The risk of supply chain disruption

The 2017 report drafted by the Business Continuity Institute (BCI) has drawn up a list of the risks of supply chain disturbance.

The disruption risks affecting supply chains

The most common disruption risks affecting supply chains stem from failure in telecommunication systems, followed by cyber-attacks, subcontractors' lack of skilled labor, subcontractors’ failures and the disruption of transportation networks.

Adverse weather conditions rank sixth, thus underscoring climate change-related threats. Fire risk jumped from fourteenth position held in the 2016 edition to the seventh place in 2017.

Change in regulations, energy needs and insolvency complete the top ten of the survey.

supply chains

Source of the disruption of supply chains

The origins of the supply chain disruption are numerous, according to BCI’s statistics:

  • For 44% of the organizations quizzed, first-tier suppliers have stood as the first source of the disruption.
  • 24% of the companies have singled out second rank suppliers.
  • 10% have declared that their trouble comes from lower rank suppliers.
  • 22% of the companies have failed to identify the source of disruption.
Sources of supply chain interruption

supply chain interruption

Causes behind the disruption of supply chains

As is the case for the sources of disturbance, the causes behind the disruption of supply chains are also multiple not to say innumerable. Analyzed in terms of frequency and severity, the most important causes are as follows:

Cyber risks

According to Cybersecurity Ventures, an American research company, the losses caused by cyber criminality exceeded 5 billion USD in 2016, a figure poised to pursue its upward trend at a frightening pace to reach 6 000 billion by the end of 2021.

This exponential increase in losses is likely to trigger awareness about the scale of the threat. Several countries like the United Kingdom have already outlined a set of standards and good practices with which each stakeholder involved in a supply chain is required to comply. This initiative will make it possible for major companies to ensure the resilience of their suppliers to any cyberattack.

Some companies require from their potential suppliers and subcontractors a detailed survey on their cyber-security status prior to signing their contract.

The suppliers’ financial situation

The financial situation of suppliers is another risk factor. Corporate insolvency may result in delivery delays, bad product quality, or even a shortage in raw material.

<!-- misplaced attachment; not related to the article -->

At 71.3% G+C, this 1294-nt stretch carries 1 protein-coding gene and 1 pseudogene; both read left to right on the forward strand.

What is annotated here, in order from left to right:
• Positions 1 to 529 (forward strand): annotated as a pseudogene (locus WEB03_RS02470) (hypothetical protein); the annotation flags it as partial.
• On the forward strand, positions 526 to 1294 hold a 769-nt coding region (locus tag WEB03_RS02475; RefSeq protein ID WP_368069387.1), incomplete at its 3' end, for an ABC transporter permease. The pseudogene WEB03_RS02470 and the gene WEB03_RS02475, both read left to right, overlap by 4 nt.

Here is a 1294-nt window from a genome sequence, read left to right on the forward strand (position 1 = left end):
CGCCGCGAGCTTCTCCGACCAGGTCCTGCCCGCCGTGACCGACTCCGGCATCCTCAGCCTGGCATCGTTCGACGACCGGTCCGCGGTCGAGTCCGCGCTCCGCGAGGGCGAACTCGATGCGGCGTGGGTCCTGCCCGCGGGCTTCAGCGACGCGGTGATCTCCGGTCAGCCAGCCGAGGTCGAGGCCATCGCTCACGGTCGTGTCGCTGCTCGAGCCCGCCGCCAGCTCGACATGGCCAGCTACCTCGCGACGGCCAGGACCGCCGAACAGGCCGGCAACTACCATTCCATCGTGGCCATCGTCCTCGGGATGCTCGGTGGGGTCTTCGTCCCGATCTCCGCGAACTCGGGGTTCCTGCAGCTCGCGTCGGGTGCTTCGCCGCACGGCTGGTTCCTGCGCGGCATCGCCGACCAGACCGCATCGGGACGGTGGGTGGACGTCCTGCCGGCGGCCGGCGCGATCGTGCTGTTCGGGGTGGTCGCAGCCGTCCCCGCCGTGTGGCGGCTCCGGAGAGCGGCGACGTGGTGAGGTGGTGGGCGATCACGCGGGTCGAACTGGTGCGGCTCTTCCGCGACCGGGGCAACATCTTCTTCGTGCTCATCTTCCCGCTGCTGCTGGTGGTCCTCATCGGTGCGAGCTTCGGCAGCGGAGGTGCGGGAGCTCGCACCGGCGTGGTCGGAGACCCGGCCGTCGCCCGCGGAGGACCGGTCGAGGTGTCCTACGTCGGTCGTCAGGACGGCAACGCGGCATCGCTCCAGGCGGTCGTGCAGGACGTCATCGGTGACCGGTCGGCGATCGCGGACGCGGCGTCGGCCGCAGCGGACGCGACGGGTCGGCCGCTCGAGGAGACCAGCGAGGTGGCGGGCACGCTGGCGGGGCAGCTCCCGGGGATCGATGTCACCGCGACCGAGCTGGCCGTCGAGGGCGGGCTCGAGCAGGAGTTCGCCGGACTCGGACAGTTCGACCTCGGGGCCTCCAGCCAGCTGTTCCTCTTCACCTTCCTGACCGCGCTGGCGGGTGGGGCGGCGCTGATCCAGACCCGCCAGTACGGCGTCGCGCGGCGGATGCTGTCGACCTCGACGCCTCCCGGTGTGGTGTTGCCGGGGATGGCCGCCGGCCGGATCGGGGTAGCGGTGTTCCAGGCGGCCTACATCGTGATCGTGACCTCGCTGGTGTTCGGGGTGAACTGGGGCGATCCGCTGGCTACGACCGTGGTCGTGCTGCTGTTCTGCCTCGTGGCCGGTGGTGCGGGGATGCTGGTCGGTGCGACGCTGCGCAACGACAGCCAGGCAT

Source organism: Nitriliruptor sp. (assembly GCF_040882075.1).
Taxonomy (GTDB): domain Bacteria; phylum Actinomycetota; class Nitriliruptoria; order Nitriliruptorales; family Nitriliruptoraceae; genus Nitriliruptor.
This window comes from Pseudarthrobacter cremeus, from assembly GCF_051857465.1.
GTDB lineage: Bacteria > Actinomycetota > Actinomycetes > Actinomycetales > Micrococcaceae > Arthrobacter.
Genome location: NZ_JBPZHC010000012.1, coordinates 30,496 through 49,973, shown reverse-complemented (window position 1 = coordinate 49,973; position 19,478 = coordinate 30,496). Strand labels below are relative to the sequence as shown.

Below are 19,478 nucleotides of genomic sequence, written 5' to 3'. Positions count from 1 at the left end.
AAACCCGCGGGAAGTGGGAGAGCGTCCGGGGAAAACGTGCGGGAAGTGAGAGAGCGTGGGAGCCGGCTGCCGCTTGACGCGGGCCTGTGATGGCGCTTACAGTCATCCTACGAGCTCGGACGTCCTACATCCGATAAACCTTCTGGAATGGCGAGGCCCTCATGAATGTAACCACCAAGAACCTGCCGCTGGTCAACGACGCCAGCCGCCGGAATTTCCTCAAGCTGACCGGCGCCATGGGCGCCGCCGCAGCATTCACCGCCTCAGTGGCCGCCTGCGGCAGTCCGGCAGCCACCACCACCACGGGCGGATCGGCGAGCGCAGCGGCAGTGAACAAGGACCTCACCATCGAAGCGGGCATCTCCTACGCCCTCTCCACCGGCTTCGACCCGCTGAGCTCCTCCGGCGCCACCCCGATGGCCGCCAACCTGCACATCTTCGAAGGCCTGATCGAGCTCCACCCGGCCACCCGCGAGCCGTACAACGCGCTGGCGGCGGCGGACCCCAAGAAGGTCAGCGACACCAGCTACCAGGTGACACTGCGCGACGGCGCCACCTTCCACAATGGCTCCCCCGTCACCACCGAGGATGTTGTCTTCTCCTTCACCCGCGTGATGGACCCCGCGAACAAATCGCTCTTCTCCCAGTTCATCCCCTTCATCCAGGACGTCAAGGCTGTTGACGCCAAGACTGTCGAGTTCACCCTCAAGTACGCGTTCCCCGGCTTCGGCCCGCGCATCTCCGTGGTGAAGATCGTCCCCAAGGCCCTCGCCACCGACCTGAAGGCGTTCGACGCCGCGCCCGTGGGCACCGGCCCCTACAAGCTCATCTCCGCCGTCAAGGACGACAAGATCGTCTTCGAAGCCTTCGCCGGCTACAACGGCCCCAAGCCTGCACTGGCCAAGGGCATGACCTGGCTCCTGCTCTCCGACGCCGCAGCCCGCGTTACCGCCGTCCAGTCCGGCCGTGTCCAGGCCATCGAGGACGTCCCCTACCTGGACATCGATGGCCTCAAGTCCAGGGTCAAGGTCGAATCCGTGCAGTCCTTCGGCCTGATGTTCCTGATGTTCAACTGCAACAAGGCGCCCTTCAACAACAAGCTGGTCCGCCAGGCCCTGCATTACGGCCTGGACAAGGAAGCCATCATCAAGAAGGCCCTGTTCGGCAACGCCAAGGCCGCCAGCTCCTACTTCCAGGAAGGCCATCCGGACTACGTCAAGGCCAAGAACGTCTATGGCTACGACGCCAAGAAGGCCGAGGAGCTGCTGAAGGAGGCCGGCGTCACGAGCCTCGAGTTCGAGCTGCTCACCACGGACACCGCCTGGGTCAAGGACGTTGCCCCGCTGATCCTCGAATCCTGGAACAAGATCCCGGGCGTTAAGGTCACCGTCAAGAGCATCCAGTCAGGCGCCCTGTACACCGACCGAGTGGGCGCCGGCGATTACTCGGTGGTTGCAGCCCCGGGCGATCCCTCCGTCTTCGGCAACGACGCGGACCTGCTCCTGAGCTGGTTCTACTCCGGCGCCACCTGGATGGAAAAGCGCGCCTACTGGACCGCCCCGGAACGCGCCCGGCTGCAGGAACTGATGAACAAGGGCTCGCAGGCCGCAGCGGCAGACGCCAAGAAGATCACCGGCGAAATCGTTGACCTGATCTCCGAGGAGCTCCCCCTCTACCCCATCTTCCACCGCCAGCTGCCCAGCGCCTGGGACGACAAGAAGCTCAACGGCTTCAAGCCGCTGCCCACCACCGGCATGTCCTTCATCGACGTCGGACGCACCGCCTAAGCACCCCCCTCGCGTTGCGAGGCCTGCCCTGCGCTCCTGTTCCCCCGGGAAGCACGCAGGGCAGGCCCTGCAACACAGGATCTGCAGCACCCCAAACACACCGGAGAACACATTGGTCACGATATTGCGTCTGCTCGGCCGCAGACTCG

It is difficult for companies to detect this kind of risk with their subcontractors who are not required to publish their financial statements (private and non-listed companies).

Trouble within companies

Labor is the backbone of the supply chain. A strike within a factory is likely to result in heavy consequences. Trade union movements, safety at the workplace, workforce quality, and failures of quality control stand as the main labor risks within companies.

The fiasco sustained by Samsung’s Galaxy Note 7 Smartphone, whose batteries turned out to be faulty, has been accounted for by failure at the level of technical control and by labor issues.

Political risk

Political turmoil, both local and international, directly impact supply chains.

The year 2016 was exceptionally disastrous for supply chains globally. On June 23th 2016, the United Kingdom decided to pull out from the European Union (Brexit), thus triggering a climate of economic, financial and geopolitical uncertainty.

This protectionist move has been aggravated by the election of Trump in the United States in November 2016. This in-ward-looking attitude on part of some States has impacted global organization of labor, with accrued vulnerability of supply chains overarching all other considerations.

For many experts, the 2016 political events are only a brief taste of the hardships that companies will be up against in the near future.

Natural catastrophes

Very few countries are safe from natural disasters whose frequency and intensity are steadily gathering momentum. The dysfunctions triggered by major weather events seem to be hard to forecast. The year 2017 has been deemed extremely negative in this area: devastating cyclonic season in the United States, earthquakes in Mexico, floods in Asia…

In the United States, the Federal Emergency Management Agency (FEMA) has estimated that 40% of the companies affected by large-scale natural disasters are definitively being driven out of business. Of those keen on restarting business, only 29% have become operational two years following the occurrence of injurious events.

Consequences of supply chain disruption

The interruption of supply chain is of heavy consequences:

  • 55% of the companies polled have reported productivity losses following this incident.
  • 46% have sustained an increase in labor costs due, among others, to the search for new suppliers.
  • 43% have received complaints from consumers.

Declining revenues have been reported among 32% of the polled companies.

Impacts of supply chain disruption

Impacts of supply chain disruption

Economic cost of supply chain disruption

supply chain disruption Economic cost

To note that 22% of the companies hit by a disruption of the supply chain sustain losses higher than 1 million EUR (1,2 million USD), 5% of which suffering from damages costing over 100 million EUR (120 million USD).

supply chain
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